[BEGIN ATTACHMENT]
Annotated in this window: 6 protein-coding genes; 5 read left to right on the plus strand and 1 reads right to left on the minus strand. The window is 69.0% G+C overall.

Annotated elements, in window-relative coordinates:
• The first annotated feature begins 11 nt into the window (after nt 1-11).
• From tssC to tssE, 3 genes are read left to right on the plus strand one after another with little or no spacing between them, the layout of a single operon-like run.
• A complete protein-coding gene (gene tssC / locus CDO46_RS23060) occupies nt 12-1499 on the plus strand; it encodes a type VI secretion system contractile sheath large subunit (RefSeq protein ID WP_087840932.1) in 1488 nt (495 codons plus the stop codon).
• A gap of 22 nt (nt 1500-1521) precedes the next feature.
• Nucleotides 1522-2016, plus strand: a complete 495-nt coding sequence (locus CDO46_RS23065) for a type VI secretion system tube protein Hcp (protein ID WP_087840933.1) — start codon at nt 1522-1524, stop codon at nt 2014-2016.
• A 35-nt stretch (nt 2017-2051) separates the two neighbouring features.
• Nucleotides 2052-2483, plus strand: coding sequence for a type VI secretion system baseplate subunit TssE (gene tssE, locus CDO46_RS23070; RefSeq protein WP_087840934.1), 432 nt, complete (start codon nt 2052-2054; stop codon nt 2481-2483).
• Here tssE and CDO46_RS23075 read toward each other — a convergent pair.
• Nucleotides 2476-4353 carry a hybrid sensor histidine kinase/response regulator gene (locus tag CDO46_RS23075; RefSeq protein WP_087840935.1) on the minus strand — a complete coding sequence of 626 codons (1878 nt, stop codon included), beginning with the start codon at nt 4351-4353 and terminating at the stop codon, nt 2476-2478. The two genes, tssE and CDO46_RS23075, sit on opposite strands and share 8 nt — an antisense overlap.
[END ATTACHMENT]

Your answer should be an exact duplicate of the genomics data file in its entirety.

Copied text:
Annotated in this window: 6 protein-coding genes; 5 read left to right on the plus strand and 1 reads right to left on the minus strand. The window is 69.0% G+C overall.

Annotated elements, in window-relative coordinates:
• The first annotated feature begins 11 nt into the window (after nt 1-11).
• From tssC to tssE, 3 genes are read left to right on the plus strand one after another with little or no spacing between them, the layout of a single operon-like run.
• A complete protein-coding gene (gene tssC / locus CDO46_RS23060) occupies nt 12-1499 on the plus strand; it encodes a type VI secretion system contractile sheath large subunit (RefSeq protein ID WP_087840932.1) in 1488 nt (495 codons plus the stop codon).
• A gap of 22 nt (nt 1500-1521) precedes the next feature.
• Nucleotides 1522-2016, plus strand: a complete 495-nt coding sequence (locus CDO46_RS23065) for a type VI secretion system tube protein Hcp (protein ID WP_087840933.1) — start codon at nt 1522-1524, stop codon at nt 2014-2016.
• A 35-nt stretch (nt 2017-2051) separates the two neighbouring features.
• Nucleotides 2052-2483, plus strand: coding sequence for a type VI secretion system baseplate subunit TssE (gene tssE, locus CDO46_RS23070; RefSeq protein WP_087840934.1), 432 nt, complete (start codon nt 2052-2054; stop codon nt 2481-2483).
• Here tssE and CDO46_RS23075 read toward each other — a convergent pair.
• Nucleotides 2476-4353 carry a hybrid sensor histidine kinase/response regulator gene (locus tag CDO46_RS23075; RefSeq protein WP_087840935.1) on the minus strand — a complete coding sequence of 626 codons (1878 nt, stop codon included), beginning with the start codon at nt 4351-4353 and terminating at the stop codon, nt 2476-2478. The two genes, tssE and CDO46_RS23075, sit on opposite strands and share 8 nt — an antisense overlap.